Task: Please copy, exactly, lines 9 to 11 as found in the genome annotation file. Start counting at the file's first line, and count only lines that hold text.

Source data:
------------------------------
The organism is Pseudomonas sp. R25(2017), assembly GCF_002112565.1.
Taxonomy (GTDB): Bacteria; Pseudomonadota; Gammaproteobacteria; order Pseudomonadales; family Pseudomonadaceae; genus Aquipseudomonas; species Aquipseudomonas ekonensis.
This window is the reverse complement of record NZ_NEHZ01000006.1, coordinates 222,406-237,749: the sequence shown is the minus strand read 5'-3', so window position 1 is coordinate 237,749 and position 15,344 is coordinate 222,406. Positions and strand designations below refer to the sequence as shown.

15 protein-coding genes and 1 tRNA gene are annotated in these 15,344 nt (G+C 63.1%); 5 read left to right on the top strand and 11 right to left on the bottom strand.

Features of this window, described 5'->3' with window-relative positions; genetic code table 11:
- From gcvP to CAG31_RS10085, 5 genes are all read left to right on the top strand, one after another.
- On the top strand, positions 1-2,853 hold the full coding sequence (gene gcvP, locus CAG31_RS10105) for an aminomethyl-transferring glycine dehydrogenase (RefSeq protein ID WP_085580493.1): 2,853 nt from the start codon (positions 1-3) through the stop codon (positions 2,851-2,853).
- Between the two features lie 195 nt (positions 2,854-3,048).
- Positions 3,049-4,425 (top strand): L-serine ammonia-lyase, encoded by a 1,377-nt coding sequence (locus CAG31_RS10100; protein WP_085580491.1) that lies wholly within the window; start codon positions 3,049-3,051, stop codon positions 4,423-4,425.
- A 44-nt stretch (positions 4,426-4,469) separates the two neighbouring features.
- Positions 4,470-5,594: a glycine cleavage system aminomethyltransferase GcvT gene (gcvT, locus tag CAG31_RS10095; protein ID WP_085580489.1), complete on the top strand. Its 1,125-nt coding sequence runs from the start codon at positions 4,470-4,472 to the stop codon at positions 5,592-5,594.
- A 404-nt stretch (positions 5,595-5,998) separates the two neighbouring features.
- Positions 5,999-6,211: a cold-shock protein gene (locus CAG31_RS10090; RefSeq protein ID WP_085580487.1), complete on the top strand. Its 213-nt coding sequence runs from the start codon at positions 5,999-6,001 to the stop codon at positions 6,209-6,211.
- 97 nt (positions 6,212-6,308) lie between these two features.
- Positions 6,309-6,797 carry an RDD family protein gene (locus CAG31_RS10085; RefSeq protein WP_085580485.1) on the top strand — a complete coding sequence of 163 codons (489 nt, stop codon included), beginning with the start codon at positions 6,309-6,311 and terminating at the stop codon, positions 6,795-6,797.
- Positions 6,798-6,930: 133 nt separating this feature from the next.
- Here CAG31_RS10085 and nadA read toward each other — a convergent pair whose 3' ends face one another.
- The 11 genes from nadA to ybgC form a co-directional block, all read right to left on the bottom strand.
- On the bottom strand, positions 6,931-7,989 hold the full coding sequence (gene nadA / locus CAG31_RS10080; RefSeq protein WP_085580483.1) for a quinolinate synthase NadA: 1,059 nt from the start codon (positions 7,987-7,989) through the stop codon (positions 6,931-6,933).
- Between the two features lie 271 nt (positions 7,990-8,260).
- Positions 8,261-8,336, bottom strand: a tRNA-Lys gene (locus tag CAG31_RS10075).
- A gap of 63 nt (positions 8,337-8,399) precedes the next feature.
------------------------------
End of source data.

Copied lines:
- Positions 3,049-4,425 (top strand): L-serine ammonia-lyase, encoded by a 1,377-nt coding sequence (locus CAG31_RS10100; protein WP_085580491.1) that lies wholly within the window; start codon positions 3,049-3,051, stop codon positions 4,423-4,425.
- A 44-nt stretch (positions 4,426-4,469) separates the two neighbouring features.
- Positions 4,470-5,594: a glycine cleavage system aminomethyltransferase GcvT gene (gcvT, locus tag CAG31_RS10095; protein ID WP_085580489.1), complete on the top strand. Its 1,125-nt coding sequence runs from the start codon at positions 4,470-4,472 to the stop codon at positions 5,592-5,594.